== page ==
Massage is the oldest known healing art, predating all complementary therapies and orthodox medicine. Historically, the Chinese practised massage over 5000 years ago and ancient Hindu texts include massage in guidelines for hygiene and well-being. The ancient Greek athletes were known to use massage before and after competition and injured Roman gladiators also benefited from massage. The Romans are well known for their baths and bathing rituals where they would finish with a relaxing massage.

Swedish massage was developed by Per Henrik Ling (1776-1839) at his institute and is the basis for modern massage therapy.

Massage is the use of touch on the soft tissues of the body and many different techniques have developed resulting in different names for the different types of massage, such as, Sports, Indian Head, Hot Stone, Aromatherapy.

Massage relaxes the body and mind, stimulates the circulatory and lymph systems, improves skin and muscle tone and induces a sense of well-being. Many painful conditions are caused by muscle spasm or tension which can be alleviated by massage.

Sports Massage

Sports massage has developed in order to help resolve muscular sports injuries effectively; it is also used in injury prevention. Modern medicine has developed an approach to injury prevention based on assessment and exercise but massage can treat muscles specifically to help prevent injury.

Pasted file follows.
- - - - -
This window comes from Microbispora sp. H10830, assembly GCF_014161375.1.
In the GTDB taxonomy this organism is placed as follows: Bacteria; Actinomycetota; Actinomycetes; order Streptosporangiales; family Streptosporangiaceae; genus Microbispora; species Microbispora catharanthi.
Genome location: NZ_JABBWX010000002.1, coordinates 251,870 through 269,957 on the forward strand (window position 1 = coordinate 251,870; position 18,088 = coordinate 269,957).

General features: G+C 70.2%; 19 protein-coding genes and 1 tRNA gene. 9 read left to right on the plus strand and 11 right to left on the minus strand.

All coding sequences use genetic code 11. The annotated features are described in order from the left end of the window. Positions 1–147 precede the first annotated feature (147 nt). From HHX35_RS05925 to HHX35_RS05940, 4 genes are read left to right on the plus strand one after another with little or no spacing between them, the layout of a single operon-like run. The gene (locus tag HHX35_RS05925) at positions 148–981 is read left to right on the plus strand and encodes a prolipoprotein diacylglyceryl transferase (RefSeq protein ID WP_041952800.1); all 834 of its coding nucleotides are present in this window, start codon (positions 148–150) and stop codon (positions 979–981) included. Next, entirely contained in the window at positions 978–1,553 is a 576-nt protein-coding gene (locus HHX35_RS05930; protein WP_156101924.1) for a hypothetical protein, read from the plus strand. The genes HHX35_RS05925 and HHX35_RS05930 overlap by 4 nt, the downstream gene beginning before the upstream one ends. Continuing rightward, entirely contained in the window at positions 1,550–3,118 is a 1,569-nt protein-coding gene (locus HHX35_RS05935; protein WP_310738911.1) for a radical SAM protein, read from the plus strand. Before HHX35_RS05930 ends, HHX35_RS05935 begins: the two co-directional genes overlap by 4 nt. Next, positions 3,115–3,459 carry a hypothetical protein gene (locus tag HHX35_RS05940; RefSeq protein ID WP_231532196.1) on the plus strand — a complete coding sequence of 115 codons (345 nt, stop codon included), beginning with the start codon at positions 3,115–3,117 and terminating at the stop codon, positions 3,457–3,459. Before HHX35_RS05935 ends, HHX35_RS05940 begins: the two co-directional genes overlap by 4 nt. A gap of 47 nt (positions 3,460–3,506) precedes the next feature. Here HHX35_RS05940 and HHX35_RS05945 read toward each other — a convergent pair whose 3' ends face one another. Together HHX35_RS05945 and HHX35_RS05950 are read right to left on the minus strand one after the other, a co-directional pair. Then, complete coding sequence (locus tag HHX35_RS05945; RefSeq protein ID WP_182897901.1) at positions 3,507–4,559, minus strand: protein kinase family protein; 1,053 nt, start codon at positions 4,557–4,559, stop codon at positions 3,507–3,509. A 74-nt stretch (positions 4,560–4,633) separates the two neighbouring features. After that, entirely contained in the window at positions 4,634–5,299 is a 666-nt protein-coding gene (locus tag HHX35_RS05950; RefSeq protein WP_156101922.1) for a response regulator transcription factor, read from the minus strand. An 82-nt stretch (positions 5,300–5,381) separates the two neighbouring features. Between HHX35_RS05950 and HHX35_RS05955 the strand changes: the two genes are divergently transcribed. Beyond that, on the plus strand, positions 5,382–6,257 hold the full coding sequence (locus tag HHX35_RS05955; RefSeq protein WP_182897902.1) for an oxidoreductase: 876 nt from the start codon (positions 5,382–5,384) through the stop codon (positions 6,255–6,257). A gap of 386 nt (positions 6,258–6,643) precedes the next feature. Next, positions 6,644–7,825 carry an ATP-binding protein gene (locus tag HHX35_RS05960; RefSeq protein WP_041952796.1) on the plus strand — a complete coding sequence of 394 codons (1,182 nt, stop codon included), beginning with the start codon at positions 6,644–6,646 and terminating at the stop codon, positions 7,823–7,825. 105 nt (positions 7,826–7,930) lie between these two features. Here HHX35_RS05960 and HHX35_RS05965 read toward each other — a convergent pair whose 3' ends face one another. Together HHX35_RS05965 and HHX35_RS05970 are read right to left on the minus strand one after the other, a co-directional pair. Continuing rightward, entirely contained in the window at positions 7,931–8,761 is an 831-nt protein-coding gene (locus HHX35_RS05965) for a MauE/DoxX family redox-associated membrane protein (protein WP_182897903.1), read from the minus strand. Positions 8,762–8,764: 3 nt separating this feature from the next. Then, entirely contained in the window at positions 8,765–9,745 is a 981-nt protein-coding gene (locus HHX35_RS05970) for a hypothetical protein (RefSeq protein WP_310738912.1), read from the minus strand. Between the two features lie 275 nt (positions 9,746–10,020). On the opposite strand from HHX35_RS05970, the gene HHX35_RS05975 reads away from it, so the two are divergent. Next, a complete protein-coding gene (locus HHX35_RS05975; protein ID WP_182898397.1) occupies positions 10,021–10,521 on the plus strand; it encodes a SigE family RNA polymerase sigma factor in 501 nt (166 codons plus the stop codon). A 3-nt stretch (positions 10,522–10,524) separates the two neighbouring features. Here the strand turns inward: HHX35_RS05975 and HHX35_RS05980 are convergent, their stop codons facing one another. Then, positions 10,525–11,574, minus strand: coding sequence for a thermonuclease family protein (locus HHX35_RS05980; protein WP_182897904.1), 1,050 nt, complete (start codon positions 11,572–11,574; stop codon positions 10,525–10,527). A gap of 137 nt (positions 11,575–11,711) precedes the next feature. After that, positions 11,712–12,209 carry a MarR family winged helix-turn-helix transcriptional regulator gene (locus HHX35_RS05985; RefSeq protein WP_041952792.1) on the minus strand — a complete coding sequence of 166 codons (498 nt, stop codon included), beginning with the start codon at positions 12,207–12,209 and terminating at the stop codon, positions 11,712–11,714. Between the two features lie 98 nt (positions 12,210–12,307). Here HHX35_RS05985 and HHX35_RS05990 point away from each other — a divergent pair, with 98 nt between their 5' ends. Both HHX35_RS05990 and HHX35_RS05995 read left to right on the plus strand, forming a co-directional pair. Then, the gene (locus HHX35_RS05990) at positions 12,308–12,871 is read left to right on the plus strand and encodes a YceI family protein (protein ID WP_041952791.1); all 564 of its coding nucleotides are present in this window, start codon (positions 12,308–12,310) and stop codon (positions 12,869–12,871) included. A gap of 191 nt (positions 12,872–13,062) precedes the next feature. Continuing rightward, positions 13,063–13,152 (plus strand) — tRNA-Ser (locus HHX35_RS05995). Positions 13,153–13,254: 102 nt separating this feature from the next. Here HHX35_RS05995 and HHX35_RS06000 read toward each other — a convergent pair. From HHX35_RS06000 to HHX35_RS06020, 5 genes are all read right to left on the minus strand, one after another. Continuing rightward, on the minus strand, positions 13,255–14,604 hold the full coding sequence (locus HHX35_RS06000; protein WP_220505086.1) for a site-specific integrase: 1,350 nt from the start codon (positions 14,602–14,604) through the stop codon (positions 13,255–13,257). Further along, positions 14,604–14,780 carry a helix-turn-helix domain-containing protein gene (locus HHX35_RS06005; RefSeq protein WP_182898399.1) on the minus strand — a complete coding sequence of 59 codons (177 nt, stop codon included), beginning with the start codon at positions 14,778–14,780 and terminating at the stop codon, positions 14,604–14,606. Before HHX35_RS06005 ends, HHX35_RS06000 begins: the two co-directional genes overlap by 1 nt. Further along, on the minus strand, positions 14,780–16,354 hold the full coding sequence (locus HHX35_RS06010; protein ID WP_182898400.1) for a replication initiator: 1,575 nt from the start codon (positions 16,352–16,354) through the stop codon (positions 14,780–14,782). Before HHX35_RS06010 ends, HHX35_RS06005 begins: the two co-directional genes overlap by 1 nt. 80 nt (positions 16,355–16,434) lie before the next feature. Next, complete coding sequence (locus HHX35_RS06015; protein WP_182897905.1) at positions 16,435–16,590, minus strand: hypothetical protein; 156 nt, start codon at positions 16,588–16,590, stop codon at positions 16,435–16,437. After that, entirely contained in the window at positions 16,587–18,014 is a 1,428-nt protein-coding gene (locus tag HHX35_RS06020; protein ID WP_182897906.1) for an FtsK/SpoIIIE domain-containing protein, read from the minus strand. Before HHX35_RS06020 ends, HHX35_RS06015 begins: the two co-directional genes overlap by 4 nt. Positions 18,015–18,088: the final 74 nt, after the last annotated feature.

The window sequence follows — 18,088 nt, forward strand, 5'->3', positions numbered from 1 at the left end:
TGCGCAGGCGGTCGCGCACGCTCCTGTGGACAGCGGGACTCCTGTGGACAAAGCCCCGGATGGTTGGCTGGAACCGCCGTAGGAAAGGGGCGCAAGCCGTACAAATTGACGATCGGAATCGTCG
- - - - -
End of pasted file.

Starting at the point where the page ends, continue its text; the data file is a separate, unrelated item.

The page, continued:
Sports massage is so named because massage has been used for injury prevention and treatment mainly in the field of sport but the massage techniques can be used for many muscular problems however they are caused.


It’s all in the name!

Aromatherapy uses aromatic substances called essential oils which are extracted, usually by distillation, from the roots, flowers, leaves, and stalks of plants including trees.

In theory, essential oils are absorbed into the body through the skin during massage and by inhalation through the nose.

The properties of the oils vary and Pat uses them according to her clients’ needs. For example, some oils are warming and help to soften tense muscles whilst others have a calming, relaxing effect which helps stress and nervous tension.

Hot Stone Massage

Pat trained in this therapy with Meghan Mari who specialised in hot stone massage at the New York City Stone Spa.

Contrary to the impression given by many images of hot stone massage, where the stones are placed on the body, the stones are used to massage the body, the combination of heat and pressure on the muscles providing the beneficial effects.

Please note: since the coronavirus pandemic Pat is not using hot stones in massage treatments


This term refers to the connective tissue which holds the body together, in particular that which envelopes the muscles and connects them to bones. Many body-work therapists (e.g. osteopaths, chiropractors, physiotherapists, massage therapists) are finding that working with fascia can help resolve various musculoskeletal problems.

Pat has trained in Myofascial Release at the Jing Institute of Advanced Massage Training with Rachel Fairweather and Anne Cheshire Cruickshank and has had very good results using this technique.

Special Effects!

Pat uses her expertise in reflexology and massage to combine the therapies to give effective treatments depending on clients’ individual needs.